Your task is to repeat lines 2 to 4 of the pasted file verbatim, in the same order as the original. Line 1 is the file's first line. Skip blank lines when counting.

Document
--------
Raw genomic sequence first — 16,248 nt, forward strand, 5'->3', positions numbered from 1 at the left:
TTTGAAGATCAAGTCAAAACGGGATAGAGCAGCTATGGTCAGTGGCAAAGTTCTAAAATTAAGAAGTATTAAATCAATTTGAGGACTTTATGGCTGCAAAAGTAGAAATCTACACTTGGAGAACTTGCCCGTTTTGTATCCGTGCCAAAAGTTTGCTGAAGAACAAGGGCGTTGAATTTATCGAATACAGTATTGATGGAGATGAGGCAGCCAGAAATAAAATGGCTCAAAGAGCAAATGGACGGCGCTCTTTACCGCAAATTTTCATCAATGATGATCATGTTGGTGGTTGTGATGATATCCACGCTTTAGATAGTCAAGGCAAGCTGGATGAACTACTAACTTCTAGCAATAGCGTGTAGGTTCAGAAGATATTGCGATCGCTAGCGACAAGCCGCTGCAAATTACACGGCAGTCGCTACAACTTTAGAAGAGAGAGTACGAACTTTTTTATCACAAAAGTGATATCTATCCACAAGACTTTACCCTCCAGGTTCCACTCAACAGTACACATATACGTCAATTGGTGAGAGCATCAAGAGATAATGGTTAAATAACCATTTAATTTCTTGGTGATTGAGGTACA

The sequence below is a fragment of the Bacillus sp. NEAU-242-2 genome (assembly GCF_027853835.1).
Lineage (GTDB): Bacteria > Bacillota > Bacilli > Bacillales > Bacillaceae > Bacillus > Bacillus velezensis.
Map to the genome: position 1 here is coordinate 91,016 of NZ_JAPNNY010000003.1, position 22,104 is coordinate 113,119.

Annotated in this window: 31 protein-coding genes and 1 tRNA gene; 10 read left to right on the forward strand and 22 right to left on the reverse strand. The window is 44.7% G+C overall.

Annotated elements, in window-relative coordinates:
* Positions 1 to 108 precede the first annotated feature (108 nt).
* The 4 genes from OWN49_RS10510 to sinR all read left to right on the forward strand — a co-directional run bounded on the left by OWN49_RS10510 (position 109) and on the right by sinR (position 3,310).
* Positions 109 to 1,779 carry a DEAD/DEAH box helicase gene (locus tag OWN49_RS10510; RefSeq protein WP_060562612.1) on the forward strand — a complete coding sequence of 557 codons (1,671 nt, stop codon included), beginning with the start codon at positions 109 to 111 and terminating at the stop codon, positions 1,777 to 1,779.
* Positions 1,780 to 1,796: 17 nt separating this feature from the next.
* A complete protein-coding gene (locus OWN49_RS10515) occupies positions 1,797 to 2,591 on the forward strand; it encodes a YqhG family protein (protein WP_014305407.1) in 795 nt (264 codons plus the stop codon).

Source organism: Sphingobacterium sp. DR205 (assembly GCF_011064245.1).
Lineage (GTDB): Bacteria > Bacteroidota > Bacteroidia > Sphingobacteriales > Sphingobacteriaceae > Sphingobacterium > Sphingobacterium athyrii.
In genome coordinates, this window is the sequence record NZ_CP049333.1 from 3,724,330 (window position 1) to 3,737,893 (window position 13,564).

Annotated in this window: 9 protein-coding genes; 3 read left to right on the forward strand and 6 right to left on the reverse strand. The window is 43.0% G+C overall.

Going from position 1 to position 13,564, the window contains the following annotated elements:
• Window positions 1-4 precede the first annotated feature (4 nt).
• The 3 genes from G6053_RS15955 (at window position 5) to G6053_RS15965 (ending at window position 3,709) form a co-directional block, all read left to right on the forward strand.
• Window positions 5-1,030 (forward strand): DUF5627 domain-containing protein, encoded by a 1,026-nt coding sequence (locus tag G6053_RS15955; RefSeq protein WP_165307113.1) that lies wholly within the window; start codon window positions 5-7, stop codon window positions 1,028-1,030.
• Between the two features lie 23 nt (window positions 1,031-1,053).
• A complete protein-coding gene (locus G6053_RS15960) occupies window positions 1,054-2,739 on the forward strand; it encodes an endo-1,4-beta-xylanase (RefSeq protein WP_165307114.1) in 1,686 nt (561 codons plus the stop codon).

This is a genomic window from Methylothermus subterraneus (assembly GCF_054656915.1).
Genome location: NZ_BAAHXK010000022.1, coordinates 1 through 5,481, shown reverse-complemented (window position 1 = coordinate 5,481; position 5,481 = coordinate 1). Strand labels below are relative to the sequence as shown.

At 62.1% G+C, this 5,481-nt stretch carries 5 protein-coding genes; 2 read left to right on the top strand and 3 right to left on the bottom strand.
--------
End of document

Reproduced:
TTTGAAGATCAAGTCAAAACGGGATAGAGCAGCTATGGTCAGTGGCAAAGTTCTAAAATTAAGAAGTATTAAATCAATTTGAGGACTTTATGGCTGCAAAAGTAGAAATCTACACTTGGAGAACTTGCCCGTTTTGTATCCGTGCCAAAAGTTTGCTGAAGAACAAGGGCGTTGAATTTATCGAATACAGTATTGATGGAGATGAGGCAGCCAGAAATAAAATGGCTCAAAGAGCAAATGGACGGCGCTCTTTACCGCAAATTTTCATCAATGATGATCATGTTGGTGGTTGTGATGATATCCACGCTTTAGATAGTCAAGGCAAGCTGGATGAACTACTAACTTCTAGCAATAGCGTGTAGGTTCAGAAGATATTGCGATCGCTAGCGACAAGCCGCTGCAAATTACACGGCAGTCGCTACAACTTTAGAAGAGAGAGTACGAACTTTTTTATCACAAAAGTGATATCTATCCACAAGACTTTACCCTCCAGGTTCCACTCAACAGTACACATATACGTCAATTGGTGAGAGCATCAAGAGATAATGGTTAAATAACCATTTAATTTCTTGGTGATTGAGGTACA

The sequence below is a fragment of the Bacillus sp. NEAU-242-2 genome (assembly GCF_027853835.1).
Lineage (GTDB): Bacteria > Bacillota > Bacilli > Bacillales > Bacillaceae > Bacillus > Bacillus velezensis.